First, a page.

Green Public Procurement: Instrument of Sustainable Development

Green Public Procurement: Instrument of Sustainable Development

Carmen Lenuta Trica (Bucharest University of Economic Studies, Romania) and Luminita Ghita (Ministry of Environment, Romania)
DOI: 10.4018/978-1-5225-5739-5.ch007

Abstract

At present, legal provisions and environmental policy regulate the possibilities of using environmental considerations in the development of award criteria, as well as in the performance clauses of procurement contracts. The first part of the chapter analyzes the concept of green procurement and product categories for which green procurement can be used. The second part of the chapter presents the benefits of using green procurement. The third part of the chapter will include assessing the progress and impact of using green procurement. The fourth part of the chapter analyzes the legal framework for public procurement in Romania, as well as the capacity of the market to offer and develop products and services that include minimum environmental requirements and criteria. In the fifth part of the chapter, the authors analyze the possibility of implementing a mechanism for the operation and implementation of the legal provisions in Romania in order to improve the quality of the services and optimize the costs of the public procurement.
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Green Public Procurement Concept

Sustainable Public Procurement (SPP) is the broader concept, including also social consideration among economic and environment ones. Relying on Agenda 21 (the outcome document of the Earth Summit in 1992 – UN Conference on Environment and Development) in the 4th chapter on Changing Consumption Patterns, mentioned 10 years after Rio Summit, in Agenda 21’s operationalizing plan: The Johannesburg Plan of Implementation JPOI (the outcome of World Summit on Sustainable Development in Johannesburg in 2002), as,

encourage relevant authorities at all levels to take sustainable development considerations into account in decision-making, including on national and local development planning, investment in infrastructure, business development and public procurement,

Sustainable Public Procurement has gained international recognition in 2012 as part of the outcome of Rio+20 Conference (UN Conference on Sustainable Development) being one of the five programmes in The 10-Year Framework of Programmes on Sustainable Consumption and Production patterns (10YFP) is a global framework of action to enhance international cooperation to accelerate the shift towards sustainable consumption and production (SCP) in both developed and developing countries.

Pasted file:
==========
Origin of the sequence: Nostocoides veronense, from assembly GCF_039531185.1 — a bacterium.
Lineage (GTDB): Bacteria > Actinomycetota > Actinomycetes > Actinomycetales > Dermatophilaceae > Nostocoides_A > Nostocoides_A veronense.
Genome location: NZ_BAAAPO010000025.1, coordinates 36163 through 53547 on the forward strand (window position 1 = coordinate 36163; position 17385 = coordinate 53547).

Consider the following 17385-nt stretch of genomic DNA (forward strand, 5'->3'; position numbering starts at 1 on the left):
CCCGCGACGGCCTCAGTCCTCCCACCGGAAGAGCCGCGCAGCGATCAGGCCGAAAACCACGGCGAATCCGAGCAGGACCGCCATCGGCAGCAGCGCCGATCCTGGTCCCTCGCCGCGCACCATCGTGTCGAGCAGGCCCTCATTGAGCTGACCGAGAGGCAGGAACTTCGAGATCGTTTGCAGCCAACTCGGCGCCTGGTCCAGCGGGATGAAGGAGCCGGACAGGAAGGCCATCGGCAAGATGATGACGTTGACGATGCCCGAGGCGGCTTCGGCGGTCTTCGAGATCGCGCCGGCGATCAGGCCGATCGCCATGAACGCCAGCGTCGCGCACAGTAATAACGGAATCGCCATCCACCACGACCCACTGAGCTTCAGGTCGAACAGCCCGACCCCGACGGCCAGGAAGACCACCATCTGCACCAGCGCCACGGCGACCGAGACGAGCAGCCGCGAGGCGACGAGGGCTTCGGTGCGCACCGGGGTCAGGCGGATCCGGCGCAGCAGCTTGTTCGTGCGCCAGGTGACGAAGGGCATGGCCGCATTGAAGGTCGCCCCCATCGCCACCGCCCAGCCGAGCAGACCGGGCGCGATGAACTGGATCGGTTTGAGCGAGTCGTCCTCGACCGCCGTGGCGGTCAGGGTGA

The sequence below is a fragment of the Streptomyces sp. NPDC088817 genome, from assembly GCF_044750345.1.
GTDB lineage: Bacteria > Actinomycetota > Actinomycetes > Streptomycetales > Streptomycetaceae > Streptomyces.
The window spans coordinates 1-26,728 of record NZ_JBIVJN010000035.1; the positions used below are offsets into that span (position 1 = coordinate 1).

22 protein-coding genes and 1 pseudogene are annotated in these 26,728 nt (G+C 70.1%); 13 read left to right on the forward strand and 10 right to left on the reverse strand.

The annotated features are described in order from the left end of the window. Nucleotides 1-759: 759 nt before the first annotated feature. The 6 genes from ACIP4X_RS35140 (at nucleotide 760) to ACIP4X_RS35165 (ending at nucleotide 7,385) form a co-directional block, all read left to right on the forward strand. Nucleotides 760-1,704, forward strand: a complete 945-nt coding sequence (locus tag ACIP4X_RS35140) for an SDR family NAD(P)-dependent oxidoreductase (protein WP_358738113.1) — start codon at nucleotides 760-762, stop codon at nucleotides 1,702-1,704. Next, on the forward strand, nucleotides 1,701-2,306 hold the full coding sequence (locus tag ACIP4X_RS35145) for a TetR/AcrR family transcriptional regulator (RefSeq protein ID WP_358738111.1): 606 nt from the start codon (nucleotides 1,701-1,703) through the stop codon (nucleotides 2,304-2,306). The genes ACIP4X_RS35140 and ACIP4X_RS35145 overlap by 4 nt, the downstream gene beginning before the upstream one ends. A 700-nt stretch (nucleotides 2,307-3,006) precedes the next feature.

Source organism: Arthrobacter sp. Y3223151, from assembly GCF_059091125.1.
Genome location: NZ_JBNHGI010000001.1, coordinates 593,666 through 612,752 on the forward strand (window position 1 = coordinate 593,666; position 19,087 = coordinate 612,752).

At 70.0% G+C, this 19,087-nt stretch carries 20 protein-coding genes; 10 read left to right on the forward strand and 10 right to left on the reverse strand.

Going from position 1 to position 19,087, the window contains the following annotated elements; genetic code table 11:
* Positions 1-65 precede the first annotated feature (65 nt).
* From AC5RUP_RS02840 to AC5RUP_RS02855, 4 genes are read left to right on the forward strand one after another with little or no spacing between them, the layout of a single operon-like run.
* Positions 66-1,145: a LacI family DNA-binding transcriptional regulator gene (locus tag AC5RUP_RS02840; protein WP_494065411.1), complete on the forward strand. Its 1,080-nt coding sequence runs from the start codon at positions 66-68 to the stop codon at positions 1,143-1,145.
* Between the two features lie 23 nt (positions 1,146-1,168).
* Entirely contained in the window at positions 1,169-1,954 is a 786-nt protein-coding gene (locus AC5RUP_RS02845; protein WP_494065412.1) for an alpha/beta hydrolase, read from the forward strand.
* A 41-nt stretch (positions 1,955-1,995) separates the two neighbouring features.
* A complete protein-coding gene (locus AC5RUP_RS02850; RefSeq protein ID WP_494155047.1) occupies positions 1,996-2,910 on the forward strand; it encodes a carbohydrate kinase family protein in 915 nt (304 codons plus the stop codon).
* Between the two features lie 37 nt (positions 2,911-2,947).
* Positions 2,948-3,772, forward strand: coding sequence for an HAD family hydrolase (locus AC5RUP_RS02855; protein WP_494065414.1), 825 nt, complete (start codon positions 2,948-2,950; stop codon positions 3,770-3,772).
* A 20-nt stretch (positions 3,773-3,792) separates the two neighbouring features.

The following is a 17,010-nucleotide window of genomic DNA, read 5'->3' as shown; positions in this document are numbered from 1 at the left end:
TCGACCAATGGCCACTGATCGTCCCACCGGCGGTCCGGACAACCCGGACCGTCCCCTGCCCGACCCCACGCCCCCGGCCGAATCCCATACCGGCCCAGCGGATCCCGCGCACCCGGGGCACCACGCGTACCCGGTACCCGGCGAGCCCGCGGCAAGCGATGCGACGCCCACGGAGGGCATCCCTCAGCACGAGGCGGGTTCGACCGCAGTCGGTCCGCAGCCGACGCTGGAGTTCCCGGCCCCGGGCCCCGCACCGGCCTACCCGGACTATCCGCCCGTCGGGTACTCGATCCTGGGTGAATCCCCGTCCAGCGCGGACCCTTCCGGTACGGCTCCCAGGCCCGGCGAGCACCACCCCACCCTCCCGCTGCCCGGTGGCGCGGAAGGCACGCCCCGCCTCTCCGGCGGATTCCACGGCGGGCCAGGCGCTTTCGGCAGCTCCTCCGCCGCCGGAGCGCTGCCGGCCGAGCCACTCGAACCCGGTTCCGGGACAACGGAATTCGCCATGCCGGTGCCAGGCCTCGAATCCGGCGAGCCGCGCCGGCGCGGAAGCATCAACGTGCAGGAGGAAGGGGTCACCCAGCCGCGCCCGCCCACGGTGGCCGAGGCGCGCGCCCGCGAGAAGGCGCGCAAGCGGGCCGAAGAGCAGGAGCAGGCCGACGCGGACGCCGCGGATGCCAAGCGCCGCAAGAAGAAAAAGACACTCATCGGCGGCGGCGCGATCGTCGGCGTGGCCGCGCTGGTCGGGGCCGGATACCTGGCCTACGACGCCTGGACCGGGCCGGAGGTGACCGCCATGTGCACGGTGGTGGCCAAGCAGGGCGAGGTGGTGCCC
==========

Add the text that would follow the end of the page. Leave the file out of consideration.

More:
At global level, the agreed concept is Sustainable Public Procurement, including environmental, social and economic considerations, based on national circumstances. Sometimes “green” is associated only with environment and economic criteria, missing one of the three dimensions of sustainable development – social dimension.

At European level, more often used is Green Public Procurement. Public authorities represent high consumers in Europe, spending about 16% of the EU's Gross Domestic Product (an amount equivalent to half of Germany's GDP).

Using their purchasing power to achieve environmentally friendly goods and services, they can make an important contribution to sustainable development. Green public procurement covers areas such as the purchase of computers and energy-efficient buildings, office equipment made of sustainable wood-based wood products, recyclable paper, electric cars, ecological public transport, organic food canteens, electricity from renewable energy sources and air conditioning systems that correspond to the most advanced technical solutions for environmental protection.

Green procurement also refers on influencing the market by the power of the example. By promoting green procurement, public authorities can really stimulate industry to develop green technologies. For certain production, works and services, the impact can be particularly significant, as public institutions command a large part of the market (computers and buildings that are energy efficient, public transport, and so on).

Finally, by taking into account the costs of the entire life cycle of a contract, green public procurement gives the opportunity to save money while protecting the environment. By buying wisely, you can save materials and energy, reduces waste and pollution, and encourages sustainable behavioral patterns.

The legal framework for public procurement is defined by the provisions of the Treaty on the Functioning of the European Union and by the EU Public Procurement Directives, as interpreted by the European Court of Justice. From an international perspective, the EU must comply with the terms of the World Trade Organization (WTO) Agreement on Procurement (WTO) and bilateral trade agreements. In practice, compliance with these instruments is, as a general rule, achieved through the extension of the same rights applying to economic operators from the EU to agencies established in third countries.

Specific EU legislation imposes obligations on the procurement of certain goods and services, for example by setting minimum energy efficiency standards to be applied. Such mandatory obligations are currently applied in the following sectors, among others:

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